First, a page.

“You make me tired, all of you!” Pee-wee shouted. “Do you want to hear about it or don’t you?”

“Answered in the affirmative,” I told him. “Begin at the end and go on till you come to the beginning.”

“Then take the second turn to your left,” Westy said.

“That’s what I get for trying to do you a good turn,” the kid shouted. “No wonder Warde Hollister said you were all crazy.”

“Did he say that?” Westy wanted to know.

“Sure, and other people have said so, too,” the kid piped up.

“They don’t need to say so, we admit it,” I told him. “Go ahead with your story. What do you want us to do? Light a camp-fire so you can unravel your yarn?”

“That fellow can be circum—circumnavigated yet,” Pee-wee said, very dark and mysterious.

“Circumvented you mean,” Westy said.

“You know what I mean,” the kid shouted.

“Go ahead,” I told him; “the plot grows thicker.”

“Give us a couple of peanuts,” Dorry said.

The kid turned his aluminum coffee-pot upside down and, good morning, sister Anne, it was full of peanuts!

“Let’s see what’s in the saucepan,” I said.


So then we were all eating peanuts.

I said, “Go ahead, Kid, and tell us. You’re a little brick to try to find us a new member. He didn’t fall, hey?”

“He didn’t even trip,” Westy said.

“Keep still,” I told him, “and let the kid tell us.”

Pee-wee said, “I dressed all up and wore all my stuff so he’d see just what a scout is like. Because I thought maybe that would kind of lure him. I thought if he saw the cooking set it would remind him about camp-fires and eating and everything.”

“What did he say?” Westy wanted to know.

“He said he had no use for scouts,” the kid said. “He said they have to be all the time doing kind acts every day and that there isn’t any fun playing soldiers. I told him there are different kinds of kind acts,” the kid said. “I told him you don’t have to be so awful kind. I told him it might be a kind act to break a window—if a house was on fire; that’s what I told him. I told him he might do a good turn by throwing a lot of broken glass on the road to cut automobile tires——”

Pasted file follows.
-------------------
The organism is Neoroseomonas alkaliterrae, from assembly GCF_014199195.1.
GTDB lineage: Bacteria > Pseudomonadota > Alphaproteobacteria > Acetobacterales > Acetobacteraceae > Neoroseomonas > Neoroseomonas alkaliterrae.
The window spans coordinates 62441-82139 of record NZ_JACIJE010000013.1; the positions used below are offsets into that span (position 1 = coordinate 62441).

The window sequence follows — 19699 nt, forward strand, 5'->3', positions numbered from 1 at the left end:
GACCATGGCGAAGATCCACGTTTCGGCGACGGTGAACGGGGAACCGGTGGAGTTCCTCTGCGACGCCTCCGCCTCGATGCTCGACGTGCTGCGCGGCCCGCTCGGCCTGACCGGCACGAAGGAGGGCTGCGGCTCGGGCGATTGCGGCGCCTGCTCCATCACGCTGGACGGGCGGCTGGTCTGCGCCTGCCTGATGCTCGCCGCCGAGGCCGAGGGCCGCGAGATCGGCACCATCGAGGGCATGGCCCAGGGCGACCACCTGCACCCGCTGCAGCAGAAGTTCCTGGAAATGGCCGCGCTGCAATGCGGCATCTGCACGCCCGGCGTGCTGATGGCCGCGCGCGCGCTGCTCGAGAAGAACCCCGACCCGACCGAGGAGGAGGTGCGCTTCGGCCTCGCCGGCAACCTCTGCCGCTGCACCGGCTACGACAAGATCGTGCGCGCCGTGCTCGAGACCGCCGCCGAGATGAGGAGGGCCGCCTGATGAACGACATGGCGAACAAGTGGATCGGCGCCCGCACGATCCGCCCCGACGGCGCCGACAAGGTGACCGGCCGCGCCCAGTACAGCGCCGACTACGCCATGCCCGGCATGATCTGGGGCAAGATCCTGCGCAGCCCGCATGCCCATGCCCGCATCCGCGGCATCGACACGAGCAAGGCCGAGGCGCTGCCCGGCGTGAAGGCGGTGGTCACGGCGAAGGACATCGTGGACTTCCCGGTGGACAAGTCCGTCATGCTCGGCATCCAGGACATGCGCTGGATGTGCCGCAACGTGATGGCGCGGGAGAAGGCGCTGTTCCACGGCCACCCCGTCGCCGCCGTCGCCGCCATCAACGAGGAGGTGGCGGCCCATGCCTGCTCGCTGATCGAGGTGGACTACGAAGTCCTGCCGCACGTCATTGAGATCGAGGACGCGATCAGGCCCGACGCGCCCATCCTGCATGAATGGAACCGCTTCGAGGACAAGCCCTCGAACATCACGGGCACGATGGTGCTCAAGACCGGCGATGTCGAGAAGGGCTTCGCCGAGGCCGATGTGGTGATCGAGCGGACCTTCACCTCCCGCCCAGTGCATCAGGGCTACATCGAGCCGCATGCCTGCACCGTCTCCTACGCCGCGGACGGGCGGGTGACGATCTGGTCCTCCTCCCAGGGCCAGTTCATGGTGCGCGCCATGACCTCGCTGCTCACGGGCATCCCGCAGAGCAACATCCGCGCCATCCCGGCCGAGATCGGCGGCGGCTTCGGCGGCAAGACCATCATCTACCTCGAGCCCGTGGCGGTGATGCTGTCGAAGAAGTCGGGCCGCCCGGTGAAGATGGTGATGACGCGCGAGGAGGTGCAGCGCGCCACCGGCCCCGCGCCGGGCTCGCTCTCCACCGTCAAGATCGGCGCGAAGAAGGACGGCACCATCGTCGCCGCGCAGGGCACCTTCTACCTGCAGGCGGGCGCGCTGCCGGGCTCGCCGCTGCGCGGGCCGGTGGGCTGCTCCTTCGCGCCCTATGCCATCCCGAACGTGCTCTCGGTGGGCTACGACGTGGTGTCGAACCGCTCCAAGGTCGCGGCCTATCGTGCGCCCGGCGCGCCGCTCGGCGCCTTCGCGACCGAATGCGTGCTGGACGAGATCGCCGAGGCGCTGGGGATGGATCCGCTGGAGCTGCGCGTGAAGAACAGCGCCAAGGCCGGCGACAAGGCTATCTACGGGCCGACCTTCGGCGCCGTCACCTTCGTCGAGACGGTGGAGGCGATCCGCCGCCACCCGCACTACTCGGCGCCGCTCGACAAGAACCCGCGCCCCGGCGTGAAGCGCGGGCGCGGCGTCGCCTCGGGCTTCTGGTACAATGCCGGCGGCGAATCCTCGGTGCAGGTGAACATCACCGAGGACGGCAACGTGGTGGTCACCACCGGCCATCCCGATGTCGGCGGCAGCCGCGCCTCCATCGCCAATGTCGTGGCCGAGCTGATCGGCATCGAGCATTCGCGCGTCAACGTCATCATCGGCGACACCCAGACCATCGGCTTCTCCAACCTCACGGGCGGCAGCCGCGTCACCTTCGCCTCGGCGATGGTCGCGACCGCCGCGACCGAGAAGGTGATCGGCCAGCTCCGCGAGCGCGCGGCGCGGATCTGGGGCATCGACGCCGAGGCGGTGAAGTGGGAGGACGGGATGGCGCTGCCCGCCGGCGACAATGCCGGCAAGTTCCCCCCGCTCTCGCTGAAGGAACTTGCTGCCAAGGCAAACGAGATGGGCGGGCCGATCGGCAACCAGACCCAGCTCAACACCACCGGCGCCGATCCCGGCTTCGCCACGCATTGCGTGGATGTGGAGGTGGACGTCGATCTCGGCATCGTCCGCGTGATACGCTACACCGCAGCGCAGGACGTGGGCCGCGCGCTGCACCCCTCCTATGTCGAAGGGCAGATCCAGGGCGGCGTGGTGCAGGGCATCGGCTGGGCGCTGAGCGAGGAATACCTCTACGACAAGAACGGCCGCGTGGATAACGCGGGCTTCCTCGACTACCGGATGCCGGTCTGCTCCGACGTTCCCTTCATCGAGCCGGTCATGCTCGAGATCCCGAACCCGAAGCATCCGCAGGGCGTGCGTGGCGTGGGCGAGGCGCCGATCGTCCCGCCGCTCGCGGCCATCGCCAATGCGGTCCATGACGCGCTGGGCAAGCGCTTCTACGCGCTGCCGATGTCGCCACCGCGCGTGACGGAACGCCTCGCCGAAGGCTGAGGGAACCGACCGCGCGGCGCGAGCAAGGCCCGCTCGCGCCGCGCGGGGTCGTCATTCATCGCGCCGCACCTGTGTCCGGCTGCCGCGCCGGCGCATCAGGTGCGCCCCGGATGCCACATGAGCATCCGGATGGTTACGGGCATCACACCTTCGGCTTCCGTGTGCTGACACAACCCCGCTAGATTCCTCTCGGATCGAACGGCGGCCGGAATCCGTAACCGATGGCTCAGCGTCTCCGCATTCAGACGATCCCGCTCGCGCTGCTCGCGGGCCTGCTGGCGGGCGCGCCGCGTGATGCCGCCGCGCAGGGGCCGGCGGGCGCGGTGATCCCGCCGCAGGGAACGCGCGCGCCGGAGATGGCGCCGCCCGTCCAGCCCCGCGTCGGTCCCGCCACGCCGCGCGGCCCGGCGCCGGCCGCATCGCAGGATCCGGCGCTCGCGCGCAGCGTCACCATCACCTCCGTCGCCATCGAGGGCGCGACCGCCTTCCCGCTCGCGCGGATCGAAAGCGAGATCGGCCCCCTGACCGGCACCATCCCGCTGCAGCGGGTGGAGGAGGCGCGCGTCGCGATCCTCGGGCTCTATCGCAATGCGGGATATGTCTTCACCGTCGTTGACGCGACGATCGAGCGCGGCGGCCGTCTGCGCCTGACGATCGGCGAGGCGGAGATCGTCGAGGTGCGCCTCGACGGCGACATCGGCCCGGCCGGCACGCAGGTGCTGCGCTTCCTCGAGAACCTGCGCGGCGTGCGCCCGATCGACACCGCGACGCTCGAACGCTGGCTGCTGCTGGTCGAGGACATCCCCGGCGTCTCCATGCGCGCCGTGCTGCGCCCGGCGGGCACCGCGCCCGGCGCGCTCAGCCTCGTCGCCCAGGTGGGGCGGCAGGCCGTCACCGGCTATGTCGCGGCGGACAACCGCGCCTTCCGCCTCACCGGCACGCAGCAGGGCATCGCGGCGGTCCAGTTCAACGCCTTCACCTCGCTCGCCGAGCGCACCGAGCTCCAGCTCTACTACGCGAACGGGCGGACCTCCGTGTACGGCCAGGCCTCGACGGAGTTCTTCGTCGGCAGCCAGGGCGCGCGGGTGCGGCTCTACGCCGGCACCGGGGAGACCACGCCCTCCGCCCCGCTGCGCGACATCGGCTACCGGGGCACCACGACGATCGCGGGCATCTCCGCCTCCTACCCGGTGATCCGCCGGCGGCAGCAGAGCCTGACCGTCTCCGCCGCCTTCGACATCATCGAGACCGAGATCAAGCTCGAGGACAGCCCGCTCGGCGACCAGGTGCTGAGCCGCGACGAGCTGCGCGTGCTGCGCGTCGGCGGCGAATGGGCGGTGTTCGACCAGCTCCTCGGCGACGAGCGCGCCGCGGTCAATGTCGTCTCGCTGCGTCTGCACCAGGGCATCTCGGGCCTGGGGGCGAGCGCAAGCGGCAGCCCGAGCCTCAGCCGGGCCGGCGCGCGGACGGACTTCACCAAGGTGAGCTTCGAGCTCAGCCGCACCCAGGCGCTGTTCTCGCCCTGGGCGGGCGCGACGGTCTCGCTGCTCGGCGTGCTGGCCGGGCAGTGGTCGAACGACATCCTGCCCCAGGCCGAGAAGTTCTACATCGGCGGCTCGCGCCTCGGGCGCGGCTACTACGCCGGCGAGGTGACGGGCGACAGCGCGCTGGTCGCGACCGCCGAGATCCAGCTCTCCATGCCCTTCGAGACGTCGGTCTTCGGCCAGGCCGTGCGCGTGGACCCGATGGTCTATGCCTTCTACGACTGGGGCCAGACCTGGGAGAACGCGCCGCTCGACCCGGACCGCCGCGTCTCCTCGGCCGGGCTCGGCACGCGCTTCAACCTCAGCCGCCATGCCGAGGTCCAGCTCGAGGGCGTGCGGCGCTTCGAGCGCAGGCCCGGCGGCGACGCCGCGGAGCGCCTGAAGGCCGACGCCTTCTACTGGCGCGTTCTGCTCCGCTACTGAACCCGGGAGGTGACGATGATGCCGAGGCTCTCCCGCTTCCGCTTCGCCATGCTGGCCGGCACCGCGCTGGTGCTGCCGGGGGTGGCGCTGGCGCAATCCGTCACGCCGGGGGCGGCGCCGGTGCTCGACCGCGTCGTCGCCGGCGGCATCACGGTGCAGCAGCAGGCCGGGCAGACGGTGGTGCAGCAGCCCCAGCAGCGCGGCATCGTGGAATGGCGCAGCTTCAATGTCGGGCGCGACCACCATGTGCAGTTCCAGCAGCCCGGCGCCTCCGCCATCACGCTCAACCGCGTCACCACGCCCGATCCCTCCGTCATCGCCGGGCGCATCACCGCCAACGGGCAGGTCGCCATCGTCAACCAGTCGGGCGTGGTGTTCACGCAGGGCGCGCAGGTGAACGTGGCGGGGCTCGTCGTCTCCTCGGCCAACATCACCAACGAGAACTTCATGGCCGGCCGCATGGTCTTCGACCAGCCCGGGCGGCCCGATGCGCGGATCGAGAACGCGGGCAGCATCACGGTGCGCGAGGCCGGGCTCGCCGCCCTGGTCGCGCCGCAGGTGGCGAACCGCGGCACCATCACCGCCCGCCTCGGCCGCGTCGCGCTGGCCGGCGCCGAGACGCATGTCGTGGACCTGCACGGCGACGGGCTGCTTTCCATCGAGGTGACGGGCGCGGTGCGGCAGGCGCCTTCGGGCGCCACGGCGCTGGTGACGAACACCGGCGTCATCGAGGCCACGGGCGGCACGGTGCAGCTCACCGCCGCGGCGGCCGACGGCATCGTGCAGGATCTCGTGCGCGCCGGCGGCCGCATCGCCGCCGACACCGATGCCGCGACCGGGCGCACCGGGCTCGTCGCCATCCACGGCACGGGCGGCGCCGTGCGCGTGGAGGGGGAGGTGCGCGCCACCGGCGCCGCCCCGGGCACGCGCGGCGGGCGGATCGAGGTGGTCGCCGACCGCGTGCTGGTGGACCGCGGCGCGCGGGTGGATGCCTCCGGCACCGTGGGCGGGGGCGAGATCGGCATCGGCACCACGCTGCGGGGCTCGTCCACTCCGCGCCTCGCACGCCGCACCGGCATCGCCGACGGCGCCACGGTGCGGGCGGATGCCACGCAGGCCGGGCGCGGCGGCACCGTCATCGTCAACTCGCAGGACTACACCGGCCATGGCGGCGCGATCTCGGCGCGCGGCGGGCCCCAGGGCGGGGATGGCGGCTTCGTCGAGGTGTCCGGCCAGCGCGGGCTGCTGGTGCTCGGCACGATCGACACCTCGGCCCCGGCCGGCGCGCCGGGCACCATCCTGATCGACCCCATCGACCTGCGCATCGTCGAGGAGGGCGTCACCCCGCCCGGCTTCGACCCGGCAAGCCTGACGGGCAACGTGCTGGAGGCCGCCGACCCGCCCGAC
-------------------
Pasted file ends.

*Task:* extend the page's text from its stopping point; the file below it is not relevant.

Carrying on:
“What kind of a good turn do you call that?” Dorry asked him. I was laughing so hard I couldn’t speak.

“That’s a new one on me,” Ralph Warner said.

“Suppose there were bandits in the automobile?” the kid shouted. “There! You think you’re so smart. I know lots of good turns that are fun. Suppose I tripped you up so you couldn’t chase a—a—poor little girl so as to steal—a—a——”

“A piece of candy from her,” I said.

“That would be a good turn,” the kid shouted.

I said, “Well, Kid, if a fellow doesn’t believe in breaking windows and throwing broken glass in the street and tripping people up, he would never make much of a scout. I wouldn’t want a fellow like that in my patrol. Forget it. We’re just as much obliged to you, but the Public Library is the place for that wild animal. We could never tame him.”

“Maybe if he could only see that scouts have a lot of fun,” the kid said; “because he thinks they don’t do anything but good turns. I wish I could get him for you, I know that, because you did a lot of things for me. But he only just laughed at me and he said we didn’t have any fun.”

I said, “Kid, you’re a little brick. When it comes to good turns you eat them alive. We should worry about Warde Hollister. If he wants to camp out on his wild and woolly front porch, we should bother our young lives about him. Let him lurk in his hammock. Some day the rope will break and he’ll die a horrible death. What are you squinting your eye at?” I asked Westy.

He was sitting on the swinging seat beside me squinting his eye awful funny.

He said, “Keep still, stop swinging for a second. Do you see that tree away, way over on the ridge? Do you know what kind of a tree that is?”

“It’s a large tree,” I said; “correct the first time. What about it?”

“It’s a poplar tree,” he said.

Dorry said, “All right, it’s a large, popular tree. What about it?”

Westy said, “Take your hands off the swing, you fellows. I’m trying to get a bee-line on it. Do you know what I’d like to do?”